Check out the global shopper
Bo Derek, an actress who won fame by wearing a swimsuit in a film, is quoted as having said: "Whoever said money can't buy happiness simply didn't know where to go shopping."
Let's suppose she's right. Where should you go, if you have wonga and you're willing to travel?
London, is the simple answer from the intelligent economists at the Economist Intelligence Unit.
You might think they're biased, as that's where they're based.
But they've looked in dispassionate detail at the vast market for internationally-mobile shoppers, ranking 33 European cities.
Their research suggests Chinese visitors are growing their spend, with an average £605 per person on shopping in the UK, and rapid rise in numbers.
The total Chinese tourist spend nearly doubled last year over the 2009 total.
Shoppers from the Middle East spend most, accounting for 28% of international spend, with the Russian spend rising fast.
Caution at home
So on a day with yet more Scottish Retail Consortium figures showing consumer spending habits are very frugal and cautious, and as Britain's economic news focuses on tough times in the jobs market, here's evidence that some people are not too worried about a double dip of recession, and are willing to travel the world to spend.
The challenge for cities is how to make themselves as attractive as possible to bring in the tourist dinar, remnimbi and rouble.
The total international tourist spend on shopping in London is reckoned to reach around £3bn per year. Tax free shopping was up 30% last year alone.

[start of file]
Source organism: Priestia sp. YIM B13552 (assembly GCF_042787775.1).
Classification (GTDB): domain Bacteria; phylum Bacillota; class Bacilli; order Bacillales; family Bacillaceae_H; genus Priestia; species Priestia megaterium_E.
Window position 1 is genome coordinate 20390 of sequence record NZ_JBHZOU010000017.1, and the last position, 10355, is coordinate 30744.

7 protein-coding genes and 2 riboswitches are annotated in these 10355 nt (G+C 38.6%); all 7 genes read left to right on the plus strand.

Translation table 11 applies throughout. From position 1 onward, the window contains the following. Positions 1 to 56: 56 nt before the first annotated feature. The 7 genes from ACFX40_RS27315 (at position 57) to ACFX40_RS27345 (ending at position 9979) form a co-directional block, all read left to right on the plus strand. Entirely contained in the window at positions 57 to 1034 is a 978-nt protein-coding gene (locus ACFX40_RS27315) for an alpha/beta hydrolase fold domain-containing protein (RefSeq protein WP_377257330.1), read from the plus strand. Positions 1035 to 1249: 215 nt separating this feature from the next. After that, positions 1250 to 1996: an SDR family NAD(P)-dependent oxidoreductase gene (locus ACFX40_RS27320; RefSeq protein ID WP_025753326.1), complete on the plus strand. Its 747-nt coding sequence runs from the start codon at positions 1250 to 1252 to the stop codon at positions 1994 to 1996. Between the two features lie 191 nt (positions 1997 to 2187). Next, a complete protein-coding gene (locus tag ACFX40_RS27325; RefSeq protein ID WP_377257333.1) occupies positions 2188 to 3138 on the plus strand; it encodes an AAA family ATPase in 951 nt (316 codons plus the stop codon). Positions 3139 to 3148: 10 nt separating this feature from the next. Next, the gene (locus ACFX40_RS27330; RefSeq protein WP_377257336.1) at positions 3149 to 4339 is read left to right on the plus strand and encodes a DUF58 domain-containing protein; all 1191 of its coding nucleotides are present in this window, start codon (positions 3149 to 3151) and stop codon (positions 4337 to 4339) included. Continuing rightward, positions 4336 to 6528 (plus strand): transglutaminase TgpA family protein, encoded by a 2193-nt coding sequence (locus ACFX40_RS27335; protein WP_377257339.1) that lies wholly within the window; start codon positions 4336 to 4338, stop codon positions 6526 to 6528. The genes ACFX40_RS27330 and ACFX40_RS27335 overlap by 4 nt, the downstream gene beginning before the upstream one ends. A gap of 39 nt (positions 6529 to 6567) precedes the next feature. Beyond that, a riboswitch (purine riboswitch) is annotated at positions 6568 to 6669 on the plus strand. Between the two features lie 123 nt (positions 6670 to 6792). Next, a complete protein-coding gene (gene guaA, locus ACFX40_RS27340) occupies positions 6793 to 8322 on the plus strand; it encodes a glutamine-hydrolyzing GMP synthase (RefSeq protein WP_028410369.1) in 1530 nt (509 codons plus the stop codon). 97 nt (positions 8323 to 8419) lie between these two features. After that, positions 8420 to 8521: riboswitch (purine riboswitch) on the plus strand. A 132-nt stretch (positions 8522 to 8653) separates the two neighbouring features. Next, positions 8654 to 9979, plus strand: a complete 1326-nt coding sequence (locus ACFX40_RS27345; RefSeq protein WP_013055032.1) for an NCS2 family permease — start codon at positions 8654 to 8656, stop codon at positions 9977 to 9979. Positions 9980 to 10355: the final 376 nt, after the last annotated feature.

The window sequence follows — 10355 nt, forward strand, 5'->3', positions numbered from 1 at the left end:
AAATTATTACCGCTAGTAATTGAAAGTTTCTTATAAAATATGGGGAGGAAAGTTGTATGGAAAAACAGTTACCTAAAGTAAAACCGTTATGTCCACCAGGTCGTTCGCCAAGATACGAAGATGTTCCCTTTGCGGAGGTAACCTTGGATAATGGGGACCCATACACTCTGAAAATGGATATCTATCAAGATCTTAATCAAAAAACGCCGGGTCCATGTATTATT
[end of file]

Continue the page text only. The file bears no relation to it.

And according to this work, for Global Blue retail consultancy, London scores very highly on the sheer variety of what you can find there, well ahead of second-placed Paris - even if the English capital is no place for a bargain (Sofia in Bulgaria tops the tables for that).
Madrid and Barcelona tie for second place overall, scoring well across the board, including good cuisine, convenience and low prices for brand names.
Getting the messages
So what of closer to home? Glasgow's Buchanan Street has the third highest retail valuation of all Britain's streets, and Clydeside is generally seen as the second best shopping destination in Britain.
But the Intelligence Unit didn't bother to look at Glasgow.
Edinburgh was the only Scottish city included in its survey, and it came in at 26th equal, alongside Kiev, and behind Bratislava, Sofia and Bucharest. This appears to be a study that's 'talking Scotland down'.
The good news is that Scottish capital scores higher than London on convenience, placed ninth out of 33.
Incredibly, quarter of the 'convenience' weighting is on the ease of using Arabic, French, English, Russian and Spanish when you're trying on shoes and the like.
Another quarter is based on the willingness to haggle, which I've never seen as a strong point of Edinburgh shopping.
So the high score is more likely a reflection of Edinburgh's long opening hours.
The city does badly - third bottom, ahead of only Belgrade and Kiev - in the hotels and transport category.
That seems less of a judgement of the accommodation on offer, and more of a reflection on Edinburgh's public transport.
Time to get those trams finished.